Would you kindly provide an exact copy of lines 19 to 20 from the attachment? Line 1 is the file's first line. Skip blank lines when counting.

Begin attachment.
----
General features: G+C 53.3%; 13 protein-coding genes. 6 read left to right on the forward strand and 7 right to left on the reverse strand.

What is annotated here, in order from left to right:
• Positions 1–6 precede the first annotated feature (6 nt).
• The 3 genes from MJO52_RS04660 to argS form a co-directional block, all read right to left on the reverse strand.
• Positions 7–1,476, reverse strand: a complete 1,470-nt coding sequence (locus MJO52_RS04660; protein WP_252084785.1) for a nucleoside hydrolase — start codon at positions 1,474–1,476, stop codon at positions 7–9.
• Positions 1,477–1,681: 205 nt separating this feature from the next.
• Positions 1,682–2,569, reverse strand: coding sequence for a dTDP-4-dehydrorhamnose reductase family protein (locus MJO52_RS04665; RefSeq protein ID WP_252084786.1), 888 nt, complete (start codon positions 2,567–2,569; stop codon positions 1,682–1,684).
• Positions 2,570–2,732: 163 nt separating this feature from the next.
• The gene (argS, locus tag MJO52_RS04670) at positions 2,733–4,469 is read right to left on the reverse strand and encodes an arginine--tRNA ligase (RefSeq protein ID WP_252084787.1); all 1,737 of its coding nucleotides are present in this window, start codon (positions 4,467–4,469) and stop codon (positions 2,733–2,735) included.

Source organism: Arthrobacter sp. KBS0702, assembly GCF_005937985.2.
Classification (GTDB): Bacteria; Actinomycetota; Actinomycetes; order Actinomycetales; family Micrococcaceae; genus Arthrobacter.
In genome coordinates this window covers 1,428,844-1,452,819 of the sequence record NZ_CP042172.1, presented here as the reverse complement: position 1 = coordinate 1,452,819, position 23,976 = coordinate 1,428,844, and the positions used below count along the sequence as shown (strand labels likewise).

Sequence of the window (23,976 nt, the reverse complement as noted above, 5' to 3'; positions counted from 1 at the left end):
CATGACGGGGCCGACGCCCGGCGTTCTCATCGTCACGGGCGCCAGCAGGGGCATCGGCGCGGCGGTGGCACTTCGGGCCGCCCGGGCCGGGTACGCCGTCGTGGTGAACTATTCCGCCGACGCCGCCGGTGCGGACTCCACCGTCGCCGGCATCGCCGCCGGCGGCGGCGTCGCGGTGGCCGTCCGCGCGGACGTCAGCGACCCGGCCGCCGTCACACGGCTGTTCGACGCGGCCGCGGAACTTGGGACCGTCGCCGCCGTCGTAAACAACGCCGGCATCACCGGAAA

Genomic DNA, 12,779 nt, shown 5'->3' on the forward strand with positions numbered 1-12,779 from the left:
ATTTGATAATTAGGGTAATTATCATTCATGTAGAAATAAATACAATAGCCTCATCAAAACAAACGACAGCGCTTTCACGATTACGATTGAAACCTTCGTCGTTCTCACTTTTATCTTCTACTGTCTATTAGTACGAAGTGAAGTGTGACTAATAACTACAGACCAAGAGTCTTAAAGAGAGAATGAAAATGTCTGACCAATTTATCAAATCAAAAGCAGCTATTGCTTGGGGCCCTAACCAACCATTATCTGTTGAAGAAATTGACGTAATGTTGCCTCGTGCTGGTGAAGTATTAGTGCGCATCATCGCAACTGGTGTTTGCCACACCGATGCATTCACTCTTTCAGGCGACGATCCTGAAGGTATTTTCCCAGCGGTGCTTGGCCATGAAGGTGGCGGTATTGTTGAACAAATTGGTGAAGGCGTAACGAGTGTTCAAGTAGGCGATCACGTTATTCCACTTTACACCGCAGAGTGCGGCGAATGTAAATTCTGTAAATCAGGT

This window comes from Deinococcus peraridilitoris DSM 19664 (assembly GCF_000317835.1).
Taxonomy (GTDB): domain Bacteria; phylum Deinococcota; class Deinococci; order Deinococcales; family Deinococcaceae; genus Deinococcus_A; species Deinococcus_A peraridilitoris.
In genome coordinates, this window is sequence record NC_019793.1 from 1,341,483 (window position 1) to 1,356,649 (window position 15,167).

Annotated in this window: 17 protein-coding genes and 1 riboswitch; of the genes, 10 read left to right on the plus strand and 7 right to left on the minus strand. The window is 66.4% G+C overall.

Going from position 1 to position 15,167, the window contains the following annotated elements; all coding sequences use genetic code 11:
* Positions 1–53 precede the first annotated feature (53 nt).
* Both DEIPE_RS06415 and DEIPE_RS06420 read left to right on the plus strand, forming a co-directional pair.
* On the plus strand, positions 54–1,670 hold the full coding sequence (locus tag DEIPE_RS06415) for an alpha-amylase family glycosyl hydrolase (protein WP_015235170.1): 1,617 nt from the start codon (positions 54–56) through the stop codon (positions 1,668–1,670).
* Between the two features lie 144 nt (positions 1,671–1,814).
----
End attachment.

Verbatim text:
In genome coordinates, this window is sequence record NC_019793.1 from 1,341,483 (window position 1) to 1,356,649 (window position 15,167).

Annotated in this window: 17 protein-coding genes and 1 riboswitch; of the genes, 10 read left to right on the plus strand and 7 right to left on the minus strand. The window is 66.4% G+C overall.